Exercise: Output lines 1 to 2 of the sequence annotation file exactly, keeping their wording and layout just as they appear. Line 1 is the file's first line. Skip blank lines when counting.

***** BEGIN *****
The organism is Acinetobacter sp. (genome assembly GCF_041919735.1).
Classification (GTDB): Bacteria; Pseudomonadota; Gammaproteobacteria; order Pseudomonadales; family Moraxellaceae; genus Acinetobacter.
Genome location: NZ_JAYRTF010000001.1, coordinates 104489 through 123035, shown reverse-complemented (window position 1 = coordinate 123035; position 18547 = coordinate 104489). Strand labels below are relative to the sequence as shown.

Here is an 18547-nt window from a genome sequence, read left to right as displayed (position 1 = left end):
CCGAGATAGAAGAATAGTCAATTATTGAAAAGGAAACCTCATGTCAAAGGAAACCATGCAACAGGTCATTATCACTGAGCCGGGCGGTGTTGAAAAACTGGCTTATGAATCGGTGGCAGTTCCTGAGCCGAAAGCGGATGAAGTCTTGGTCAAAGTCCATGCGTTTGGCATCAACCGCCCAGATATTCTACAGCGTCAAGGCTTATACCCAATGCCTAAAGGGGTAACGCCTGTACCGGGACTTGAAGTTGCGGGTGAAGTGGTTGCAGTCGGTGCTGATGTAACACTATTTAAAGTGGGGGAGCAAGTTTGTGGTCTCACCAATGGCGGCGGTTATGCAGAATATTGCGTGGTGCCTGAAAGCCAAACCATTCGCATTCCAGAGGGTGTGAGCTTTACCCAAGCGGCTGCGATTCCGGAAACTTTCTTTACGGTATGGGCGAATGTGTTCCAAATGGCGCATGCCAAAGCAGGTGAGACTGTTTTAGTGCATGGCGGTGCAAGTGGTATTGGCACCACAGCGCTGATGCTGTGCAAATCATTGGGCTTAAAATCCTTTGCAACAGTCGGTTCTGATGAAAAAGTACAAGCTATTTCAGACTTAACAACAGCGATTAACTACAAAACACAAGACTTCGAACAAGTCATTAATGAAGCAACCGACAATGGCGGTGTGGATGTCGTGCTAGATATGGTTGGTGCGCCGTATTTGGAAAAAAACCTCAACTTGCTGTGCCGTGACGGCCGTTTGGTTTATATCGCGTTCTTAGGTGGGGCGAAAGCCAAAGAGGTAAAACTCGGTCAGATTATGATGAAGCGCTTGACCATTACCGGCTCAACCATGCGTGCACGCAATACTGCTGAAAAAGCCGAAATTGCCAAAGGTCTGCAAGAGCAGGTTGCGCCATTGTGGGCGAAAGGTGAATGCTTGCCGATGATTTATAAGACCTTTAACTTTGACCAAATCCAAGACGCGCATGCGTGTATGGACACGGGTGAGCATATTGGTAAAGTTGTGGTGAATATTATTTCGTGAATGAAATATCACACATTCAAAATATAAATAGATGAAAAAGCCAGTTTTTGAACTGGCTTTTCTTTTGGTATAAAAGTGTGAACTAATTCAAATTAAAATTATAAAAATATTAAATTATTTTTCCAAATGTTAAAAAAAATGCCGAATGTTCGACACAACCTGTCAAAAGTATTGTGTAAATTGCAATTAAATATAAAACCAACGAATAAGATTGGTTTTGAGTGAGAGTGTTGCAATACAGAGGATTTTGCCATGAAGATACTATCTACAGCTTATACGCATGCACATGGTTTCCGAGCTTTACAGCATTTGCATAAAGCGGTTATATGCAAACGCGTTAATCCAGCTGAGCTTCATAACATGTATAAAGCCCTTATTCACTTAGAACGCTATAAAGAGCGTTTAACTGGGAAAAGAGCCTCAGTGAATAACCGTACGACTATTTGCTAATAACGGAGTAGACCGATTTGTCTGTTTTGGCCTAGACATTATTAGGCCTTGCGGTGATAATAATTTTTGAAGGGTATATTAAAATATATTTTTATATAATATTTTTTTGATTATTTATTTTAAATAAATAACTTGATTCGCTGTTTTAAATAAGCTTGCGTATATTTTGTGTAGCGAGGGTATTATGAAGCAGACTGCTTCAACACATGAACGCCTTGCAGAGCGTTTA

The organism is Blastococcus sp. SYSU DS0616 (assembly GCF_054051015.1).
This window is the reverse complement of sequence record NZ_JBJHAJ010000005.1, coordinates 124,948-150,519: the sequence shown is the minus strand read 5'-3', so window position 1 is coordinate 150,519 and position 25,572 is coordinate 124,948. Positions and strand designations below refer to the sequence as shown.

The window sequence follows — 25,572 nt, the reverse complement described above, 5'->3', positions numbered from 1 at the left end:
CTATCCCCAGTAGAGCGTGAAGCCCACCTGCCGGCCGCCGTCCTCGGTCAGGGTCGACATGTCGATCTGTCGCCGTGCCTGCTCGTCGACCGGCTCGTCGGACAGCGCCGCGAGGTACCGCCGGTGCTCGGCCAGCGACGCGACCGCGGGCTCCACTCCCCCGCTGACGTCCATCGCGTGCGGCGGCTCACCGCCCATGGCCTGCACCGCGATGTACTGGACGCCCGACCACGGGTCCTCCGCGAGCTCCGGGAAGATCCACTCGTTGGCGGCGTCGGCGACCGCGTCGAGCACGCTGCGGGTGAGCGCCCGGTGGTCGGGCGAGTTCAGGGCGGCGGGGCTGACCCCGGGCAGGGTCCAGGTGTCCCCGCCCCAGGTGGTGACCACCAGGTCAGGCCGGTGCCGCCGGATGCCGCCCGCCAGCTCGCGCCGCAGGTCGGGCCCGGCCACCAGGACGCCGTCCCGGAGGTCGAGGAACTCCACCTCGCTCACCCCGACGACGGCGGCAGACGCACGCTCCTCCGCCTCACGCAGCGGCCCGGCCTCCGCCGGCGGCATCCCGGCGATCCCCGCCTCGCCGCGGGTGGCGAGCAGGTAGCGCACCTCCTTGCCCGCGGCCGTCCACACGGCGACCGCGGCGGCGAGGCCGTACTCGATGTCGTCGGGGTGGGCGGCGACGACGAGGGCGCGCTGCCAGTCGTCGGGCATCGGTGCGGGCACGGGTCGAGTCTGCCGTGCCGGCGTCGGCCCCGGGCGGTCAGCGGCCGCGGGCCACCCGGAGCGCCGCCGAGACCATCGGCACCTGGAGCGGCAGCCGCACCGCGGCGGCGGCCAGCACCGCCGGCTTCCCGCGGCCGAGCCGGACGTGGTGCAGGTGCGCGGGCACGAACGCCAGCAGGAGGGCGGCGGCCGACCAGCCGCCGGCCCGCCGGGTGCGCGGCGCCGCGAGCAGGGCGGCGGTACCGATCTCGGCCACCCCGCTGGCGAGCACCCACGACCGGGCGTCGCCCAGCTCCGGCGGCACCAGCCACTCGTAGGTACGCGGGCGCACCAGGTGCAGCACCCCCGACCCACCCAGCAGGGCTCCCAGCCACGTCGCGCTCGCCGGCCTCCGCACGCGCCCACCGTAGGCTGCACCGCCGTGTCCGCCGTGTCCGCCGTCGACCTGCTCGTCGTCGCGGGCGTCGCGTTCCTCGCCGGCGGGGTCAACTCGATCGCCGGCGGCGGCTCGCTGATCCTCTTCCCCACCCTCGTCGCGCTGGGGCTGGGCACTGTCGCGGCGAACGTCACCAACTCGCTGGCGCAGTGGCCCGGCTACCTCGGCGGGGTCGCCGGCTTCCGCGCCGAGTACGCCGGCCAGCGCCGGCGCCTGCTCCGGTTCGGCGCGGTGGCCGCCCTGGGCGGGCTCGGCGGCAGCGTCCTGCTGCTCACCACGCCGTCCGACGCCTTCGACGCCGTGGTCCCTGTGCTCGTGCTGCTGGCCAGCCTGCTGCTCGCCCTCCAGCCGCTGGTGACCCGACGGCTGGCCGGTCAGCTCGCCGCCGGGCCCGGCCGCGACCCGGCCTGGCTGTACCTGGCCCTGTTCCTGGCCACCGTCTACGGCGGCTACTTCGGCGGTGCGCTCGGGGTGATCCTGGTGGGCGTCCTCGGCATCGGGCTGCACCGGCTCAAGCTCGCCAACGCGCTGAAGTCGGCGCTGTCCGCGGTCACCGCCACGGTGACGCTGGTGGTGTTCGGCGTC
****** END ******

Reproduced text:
The organism is Acinetobacter sp. (genome assembly GCF_041919735.1).
Classification (GTDB): Bacteria; Pseudomonadota; Gammaproteobacteria; order Pseudomonadales; family Moraxellaceae; genus Acinetobacter.